1980 Holden VC Commodore - Exhaust + Brake Lines

By: David Morley

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holden vc commodore 2 Anodised alloy retainers for the new brake line. overkill, or what holden vc commodore 2

Little by little, week by week, the brown bomber gets closer to firing a shot, or two, in anger

 

Morley's VC Commodore Hillclimber Project

Got a couple more jobs done on the Brown Bomber this month, starting with one that has had an unexpected bonus result. The exhaust system I cobbled up was a paleo-simple arrangement that amounted to a length of two-and-a-quarter-inch pipe with a flange welded on. With a matching flange welded to the collector of my brand-new Pacemaker headers, the end result exited under the passenger-side B-pillar. Perfect. Except it was LOUD. Too loud, I reckon, for any race-track or motorkhana with any sort of noise limit in place.

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Out with the old... ...

The simple fix was to add a muffler to the system. So that’s what I did, first talking to the bloke at my local exhaust shop and learning that the old hot-dog style of thing would make the exhaust note raspier, but probably not much (any?) quieter. So that would have been a waste of time. Thing is, the compact dimensions of the hot-dog would have left me more room to fit the thing, but a waste of time is still a waste of time, even if it seems convenient. You listening, SUV drivers?

So we went searching through the muffler catalogue for a compact unit that would allow good flow, would physically fit and, importantly would shut the 202 up a bit. I’d always wanted to keep the exhaust system tucked high up under the car, so trust me when I say the new muffler is a tight fit in a couple of places (chassis rails and such). But it fits and the car now has a crisp, kinda fruity note (good fruity, not the other type). And the bonus is that I reckon the motor runs better with a bit of back-pressure. Neither my brother nor Torrens were surprised at that revelation, but that’s mechanics for you. Anyhow, win-win, I’m calling it.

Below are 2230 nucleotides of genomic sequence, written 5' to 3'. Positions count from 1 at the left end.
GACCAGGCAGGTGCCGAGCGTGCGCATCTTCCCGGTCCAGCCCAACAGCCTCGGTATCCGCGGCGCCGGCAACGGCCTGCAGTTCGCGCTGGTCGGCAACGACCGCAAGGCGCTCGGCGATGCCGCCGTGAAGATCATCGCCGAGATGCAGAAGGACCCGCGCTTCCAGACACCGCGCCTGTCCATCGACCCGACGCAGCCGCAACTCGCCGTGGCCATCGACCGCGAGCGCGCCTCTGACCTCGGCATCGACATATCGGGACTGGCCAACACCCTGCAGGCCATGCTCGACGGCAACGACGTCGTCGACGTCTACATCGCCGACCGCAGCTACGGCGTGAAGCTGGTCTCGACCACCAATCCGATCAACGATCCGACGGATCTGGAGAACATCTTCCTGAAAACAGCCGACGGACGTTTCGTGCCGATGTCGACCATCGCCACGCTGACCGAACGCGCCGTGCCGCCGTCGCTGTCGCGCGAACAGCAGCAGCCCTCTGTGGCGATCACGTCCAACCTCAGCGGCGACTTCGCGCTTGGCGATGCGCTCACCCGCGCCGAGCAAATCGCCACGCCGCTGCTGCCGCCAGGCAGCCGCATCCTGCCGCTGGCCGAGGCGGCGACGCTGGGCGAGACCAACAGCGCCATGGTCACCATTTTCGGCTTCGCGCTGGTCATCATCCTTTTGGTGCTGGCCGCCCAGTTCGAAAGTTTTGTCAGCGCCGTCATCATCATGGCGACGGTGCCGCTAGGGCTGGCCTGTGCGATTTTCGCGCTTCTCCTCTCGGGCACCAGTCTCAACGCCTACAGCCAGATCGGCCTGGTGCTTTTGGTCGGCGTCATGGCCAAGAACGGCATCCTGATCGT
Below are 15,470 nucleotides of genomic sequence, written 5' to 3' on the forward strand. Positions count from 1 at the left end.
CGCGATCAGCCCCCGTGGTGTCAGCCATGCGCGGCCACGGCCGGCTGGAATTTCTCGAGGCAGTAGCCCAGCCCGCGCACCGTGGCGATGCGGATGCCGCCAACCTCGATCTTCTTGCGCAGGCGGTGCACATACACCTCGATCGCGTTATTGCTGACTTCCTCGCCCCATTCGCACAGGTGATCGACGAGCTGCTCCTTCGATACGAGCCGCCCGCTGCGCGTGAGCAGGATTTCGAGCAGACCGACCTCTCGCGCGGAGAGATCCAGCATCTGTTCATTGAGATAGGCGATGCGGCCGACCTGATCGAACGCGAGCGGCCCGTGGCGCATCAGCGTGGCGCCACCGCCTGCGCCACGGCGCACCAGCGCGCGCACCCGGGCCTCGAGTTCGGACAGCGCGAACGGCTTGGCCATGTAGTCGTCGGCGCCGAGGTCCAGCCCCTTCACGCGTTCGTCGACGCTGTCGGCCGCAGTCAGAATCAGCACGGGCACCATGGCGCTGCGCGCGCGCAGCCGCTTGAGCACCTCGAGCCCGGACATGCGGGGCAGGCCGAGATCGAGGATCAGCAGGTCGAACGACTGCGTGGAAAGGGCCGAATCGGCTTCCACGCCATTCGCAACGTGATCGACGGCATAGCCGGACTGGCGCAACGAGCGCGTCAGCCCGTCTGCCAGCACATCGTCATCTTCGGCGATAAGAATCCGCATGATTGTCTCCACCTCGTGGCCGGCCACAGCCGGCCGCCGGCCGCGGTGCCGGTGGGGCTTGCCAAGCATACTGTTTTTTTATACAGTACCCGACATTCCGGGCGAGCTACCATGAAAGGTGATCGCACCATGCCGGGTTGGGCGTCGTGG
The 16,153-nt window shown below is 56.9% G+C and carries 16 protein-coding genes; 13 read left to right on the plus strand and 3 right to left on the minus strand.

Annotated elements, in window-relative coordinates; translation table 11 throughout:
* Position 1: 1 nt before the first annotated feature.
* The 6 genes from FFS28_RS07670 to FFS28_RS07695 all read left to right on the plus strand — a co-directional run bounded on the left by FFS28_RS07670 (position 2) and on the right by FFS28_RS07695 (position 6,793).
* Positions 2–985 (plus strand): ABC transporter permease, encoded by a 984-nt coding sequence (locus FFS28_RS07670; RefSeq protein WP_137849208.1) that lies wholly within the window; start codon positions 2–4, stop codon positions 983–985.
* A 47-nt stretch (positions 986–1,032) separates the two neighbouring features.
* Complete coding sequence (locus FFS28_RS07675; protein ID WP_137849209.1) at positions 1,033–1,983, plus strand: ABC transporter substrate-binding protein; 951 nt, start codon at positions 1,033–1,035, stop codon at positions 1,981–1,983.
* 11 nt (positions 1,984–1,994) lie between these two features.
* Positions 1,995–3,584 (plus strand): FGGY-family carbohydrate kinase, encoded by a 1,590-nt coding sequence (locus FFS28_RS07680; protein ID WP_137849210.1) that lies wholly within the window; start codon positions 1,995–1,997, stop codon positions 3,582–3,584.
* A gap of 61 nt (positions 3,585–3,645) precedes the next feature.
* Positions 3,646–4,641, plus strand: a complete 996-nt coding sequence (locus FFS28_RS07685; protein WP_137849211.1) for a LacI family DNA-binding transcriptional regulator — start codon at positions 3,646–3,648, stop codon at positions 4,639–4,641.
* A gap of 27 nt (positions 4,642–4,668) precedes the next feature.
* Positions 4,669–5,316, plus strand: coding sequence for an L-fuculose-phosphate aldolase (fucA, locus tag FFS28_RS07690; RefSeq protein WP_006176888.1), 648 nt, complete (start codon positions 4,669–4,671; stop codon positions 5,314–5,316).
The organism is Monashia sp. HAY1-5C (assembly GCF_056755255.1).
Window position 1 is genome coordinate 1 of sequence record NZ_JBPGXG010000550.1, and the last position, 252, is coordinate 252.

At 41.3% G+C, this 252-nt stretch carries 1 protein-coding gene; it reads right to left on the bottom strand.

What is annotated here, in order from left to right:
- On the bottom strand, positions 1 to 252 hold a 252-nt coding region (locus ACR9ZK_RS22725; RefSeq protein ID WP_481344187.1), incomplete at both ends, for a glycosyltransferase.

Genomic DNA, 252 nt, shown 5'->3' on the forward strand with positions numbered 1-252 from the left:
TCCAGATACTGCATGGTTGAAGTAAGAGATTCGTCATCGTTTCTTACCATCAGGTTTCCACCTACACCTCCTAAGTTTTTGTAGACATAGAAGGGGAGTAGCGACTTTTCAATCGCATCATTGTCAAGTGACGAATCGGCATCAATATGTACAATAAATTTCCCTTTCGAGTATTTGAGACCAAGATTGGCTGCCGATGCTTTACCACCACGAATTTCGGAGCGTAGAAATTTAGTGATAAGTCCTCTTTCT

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...and in with the new

The other job was to replace the flexible rubber brake lines with braided stainless-steel jobs. Even if the original rubber lines had been in good nick (which they weren’t) replacing them with stainless braided numbers is good practice for a competition car. The braided lines can’t bulge like rubber ones can (especially old, crusty ones like I had) so you get a more immediate response and better pedal feel when you stomp on the picks in anger.

I yanked the old ones and took them down to my local brake shop (This project is being very good for my local economy, no?) and ordered replacements in lovely stainless. While I was at it, I picked up a set of Bendix Ultimate brake pads for the front calipers. Not cheap, but worth the extra for their durability and good stopping power over generic replacement pads.

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It’s a tight fit, but it works

Now all I have to do to finish the job is bleed the brakes back up (‘cos you lose all the fluid in the lines – and then some – when you replace them) and I should be in business. I’ve developed a sneaky way of doing this over the years because, as many people will tell you, getting a brake line full of air to bleed up can be a real pain in the whatsit. So my approach is to replenish the brake fluid in the master cylinder and then crack the nipple of the caliper farthest from the master cylinder. And then go and make a cup of tea. Within a few minutes, you should see fluid starting to drip off the bleed nipple. Then, you tackle the nipple next farthest from the master cylinder and so on until all the lines are full.

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Then you can actually bleed the last of the air out of the system. I use a little length of plastic tube with a check (one-way) valve in the end of it. You place the tube over the nipple, crack it open and then pump the brake pedal. The fluid will push the remaining air out the nipple and the check valve prevents the air from being drawn back in when you release the brake pedal. Keep checking the level in the master cylinder as you go, and Bob’s your mum’s brother. And it’s a one-bloke job, unlike the traditional way of brake bleeding which require at least two bodies.

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Factory-fitted grime helps new stainless make a statement

So now I’m even closer to having a proper, honest-to-Murgatroyd race-car. But I’m still not setting a deadline, because nothing brings a project undone faster than doing it against the clock. And besides, I’m having so much fun doing it, I’ll kind of be sorry when it’s all buttoned up and done. Then again, have you ever seen a race-car that’s ever truly finished? Nah, me either.

 

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